Meta’s Deal for Giphy Blocked by U.K. Regulators

Marking the first time a global regulator has unwound a completed deal by a Big Tech company, the U.K.’s Competition and Markets Authority (CMA) has said Meta must “sell GIPHY, in its entirety, to a suitable buyer.”

The CMA cited as the reason for its decision the risk of a substantial lessening of competition in social media and display advertising. Meta currently controls nearly half of the U.K.’s £7 billion ($7.9 billion) display advertising market.

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A spokesperson for Meta said in a statement that it was disappointed by the CMA’s decision but would accept the ruling as the final word on the matter.

“We will work closely with the CMA on divesting GIPHY,” the spokesperson said. “We are grateful to the GIPHY team during this uncertain time for their business, and wish them every success. We will continue to evaluate opportunities — including through acquisition — to bring innovation and choice to more people in the U.K. and around the world.”

Meta was order by the CMA in November 2021 to divest Giphy after it decided that the combination of the two companies would have a detrimental effect on competition. Meta appealed, but in June another court largely ruled against the appeal and kicked responsibility for the final decision back to the CMA. After a three-month review, a CMA panel ruled that the deal could not go through because it would allow Meta to further increase its market power.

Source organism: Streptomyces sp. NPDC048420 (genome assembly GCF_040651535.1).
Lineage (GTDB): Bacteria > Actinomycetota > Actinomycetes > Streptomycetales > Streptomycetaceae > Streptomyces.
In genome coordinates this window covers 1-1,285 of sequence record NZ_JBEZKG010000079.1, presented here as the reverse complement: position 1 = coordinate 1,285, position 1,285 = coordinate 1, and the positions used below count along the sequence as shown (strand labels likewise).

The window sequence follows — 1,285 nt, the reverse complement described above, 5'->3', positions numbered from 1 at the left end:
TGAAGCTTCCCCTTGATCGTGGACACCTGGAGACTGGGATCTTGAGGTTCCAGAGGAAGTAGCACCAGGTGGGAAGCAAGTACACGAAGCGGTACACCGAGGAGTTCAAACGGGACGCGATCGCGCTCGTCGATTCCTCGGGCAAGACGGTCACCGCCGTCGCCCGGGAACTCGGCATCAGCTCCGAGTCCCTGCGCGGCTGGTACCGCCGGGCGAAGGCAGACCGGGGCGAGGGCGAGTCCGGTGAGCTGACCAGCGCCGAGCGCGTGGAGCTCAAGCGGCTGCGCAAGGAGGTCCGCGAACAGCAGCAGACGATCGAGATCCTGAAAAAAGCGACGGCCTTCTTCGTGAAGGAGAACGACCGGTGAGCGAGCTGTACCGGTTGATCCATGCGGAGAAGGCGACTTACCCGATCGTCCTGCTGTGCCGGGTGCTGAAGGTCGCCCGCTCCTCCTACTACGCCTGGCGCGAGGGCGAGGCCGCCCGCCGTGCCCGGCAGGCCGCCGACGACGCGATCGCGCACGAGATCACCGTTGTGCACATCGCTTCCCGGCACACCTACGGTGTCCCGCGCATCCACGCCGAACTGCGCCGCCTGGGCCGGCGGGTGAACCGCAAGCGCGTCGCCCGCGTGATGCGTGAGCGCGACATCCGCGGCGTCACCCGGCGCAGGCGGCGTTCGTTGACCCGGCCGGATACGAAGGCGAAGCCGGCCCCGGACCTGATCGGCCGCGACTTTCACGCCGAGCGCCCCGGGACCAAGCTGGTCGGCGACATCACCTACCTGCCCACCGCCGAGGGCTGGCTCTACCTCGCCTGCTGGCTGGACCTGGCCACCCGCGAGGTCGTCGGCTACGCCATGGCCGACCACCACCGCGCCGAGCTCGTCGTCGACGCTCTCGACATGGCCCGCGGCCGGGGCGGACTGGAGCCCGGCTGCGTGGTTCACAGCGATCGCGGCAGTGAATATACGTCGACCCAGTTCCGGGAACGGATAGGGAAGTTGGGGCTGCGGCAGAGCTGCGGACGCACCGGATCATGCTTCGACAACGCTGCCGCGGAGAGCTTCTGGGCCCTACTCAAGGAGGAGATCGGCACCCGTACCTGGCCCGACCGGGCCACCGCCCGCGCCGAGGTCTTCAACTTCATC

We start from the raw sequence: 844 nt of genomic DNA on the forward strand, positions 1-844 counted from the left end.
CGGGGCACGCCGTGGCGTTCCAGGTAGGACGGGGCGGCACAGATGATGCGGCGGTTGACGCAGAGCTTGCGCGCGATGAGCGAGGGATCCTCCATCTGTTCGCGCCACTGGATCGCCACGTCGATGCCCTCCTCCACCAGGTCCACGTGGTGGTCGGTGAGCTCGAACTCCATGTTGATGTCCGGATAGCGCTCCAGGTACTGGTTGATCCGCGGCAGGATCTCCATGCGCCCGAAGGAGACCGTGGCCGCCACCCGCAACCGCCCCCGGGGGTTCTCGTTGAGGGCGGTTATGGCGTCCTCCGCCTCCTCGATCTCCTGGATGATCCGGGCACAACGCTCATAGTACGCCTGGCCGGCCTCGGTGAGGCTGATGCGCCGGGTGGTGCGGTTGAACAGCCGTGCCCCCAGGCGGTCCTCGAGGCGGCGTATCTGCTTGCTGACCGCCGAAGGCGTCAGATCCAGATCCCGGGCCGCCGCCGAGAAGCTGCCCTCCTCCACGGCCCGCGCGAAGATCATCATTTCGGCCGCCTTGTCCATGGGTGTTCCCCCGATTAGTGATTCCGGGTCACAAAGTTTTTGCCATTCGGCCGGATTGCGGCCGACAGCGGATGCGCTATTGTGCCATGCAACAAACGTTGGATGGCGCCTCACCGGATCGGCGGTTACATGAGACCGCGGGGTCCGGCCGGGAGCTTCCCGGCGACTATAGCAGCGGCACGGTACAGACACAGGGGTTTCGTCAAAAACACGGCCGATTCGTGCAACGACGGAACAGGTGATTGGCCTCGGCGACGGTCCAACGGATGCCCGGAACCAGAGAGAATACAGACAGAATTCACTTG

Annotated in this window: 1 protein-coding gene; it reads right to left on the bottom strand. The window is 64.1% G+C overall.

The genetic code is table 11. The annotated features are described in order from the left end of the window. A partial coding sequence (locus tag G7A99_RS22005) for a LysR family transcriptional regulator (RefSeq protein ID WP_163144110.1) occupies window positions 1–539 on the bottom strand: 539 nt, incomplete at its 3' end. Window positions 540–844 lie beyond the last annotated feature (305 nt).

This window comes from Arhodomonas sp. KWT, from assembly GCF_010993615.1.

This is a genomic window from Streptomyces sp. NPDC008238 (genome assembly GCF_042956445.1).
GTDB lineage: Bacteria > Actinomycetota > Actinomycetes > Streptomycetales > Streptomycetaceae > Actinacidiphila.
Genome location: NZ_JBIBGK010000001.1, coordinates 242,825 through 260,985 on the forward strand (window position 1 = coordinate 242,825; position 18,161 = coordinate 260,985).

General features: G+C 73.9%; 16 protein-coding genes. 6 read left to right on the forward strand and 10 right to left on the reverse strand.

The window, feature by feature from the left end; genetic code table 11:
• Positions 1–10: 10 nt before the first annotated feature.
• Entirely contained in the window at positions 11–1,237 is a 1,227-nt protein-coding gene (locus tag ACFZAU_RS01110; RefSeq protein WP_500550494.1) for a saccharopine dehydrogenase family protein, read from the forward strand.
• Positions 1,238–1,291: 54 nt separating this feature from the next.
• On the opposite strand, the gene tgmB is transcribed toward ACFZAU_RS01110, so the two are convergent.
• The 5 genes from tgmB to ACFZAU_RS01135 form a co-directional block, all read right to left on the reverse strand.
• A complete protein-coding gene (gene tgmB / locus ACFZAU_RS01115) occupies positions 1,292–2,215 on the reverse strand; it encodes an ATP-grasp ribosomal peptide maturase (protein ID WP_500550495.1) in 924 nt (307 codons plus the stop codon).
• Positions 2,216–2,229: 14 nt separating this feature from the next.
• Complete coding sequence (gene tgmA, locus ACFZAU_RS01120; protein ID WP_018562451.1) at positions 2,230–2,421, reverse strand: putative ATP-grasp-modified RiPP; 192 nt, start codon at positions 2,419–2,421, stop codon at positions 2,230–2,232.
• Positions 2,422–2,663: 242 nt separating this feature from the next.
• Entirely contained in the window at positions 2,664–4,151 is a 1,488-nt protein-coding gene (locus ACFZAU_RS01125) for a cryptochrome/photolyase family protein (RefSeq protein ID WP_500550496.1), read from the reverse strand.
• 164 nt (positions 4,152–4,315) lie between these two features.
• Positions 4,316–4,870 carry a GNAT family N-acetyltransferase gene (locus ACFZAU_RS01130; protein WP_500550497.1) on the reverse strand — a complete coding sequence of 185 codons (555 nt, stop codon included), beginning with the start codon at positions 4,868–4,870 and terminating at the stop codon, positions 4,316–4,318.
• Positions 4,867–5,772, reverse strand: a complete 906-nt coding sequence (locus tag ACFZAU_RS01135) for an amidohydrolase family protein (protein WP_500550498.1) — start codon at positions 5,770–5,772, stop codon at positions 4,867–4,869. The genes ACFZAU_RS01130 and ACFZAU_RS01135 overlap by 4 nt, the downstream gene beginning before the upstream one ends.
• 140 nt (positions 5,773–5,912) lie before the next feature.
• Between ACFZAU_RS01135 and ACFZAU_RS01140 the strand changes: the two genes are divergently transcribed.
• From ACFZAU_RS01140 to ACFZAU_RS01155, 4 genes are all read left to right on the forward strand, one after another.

The prospect of Giphy relinquishing its own ambitions in digital advertising also motivated the CMA’s decision to block the deal. Before the Meta takeover was completed in 2020, Giphy had plans to launch its own ads. These plans were quashed by Meta, which effectively “removed Giphy as a potential challenger in the U.K. display advertising market.”

Meta’s purchase of Giphy would also have restricted the access of rival social media firms to the platform’s GIFs, which would have driven users to Meta’s own services, according to the CMA. Meta could then have changed its terms of service to stifle competition — for example, by requiring Giphy customers to provide more data from users in order to secure continued access to its GIFs.

Alongside the EU’s executive arm (the European Commission), the CMA is currently conducting several high-profile investigations into Big Tech companies like Meta, Google, and Apple. Its goal is to obtain the power from the government to levy larger fines against tech giants when they breach competition law.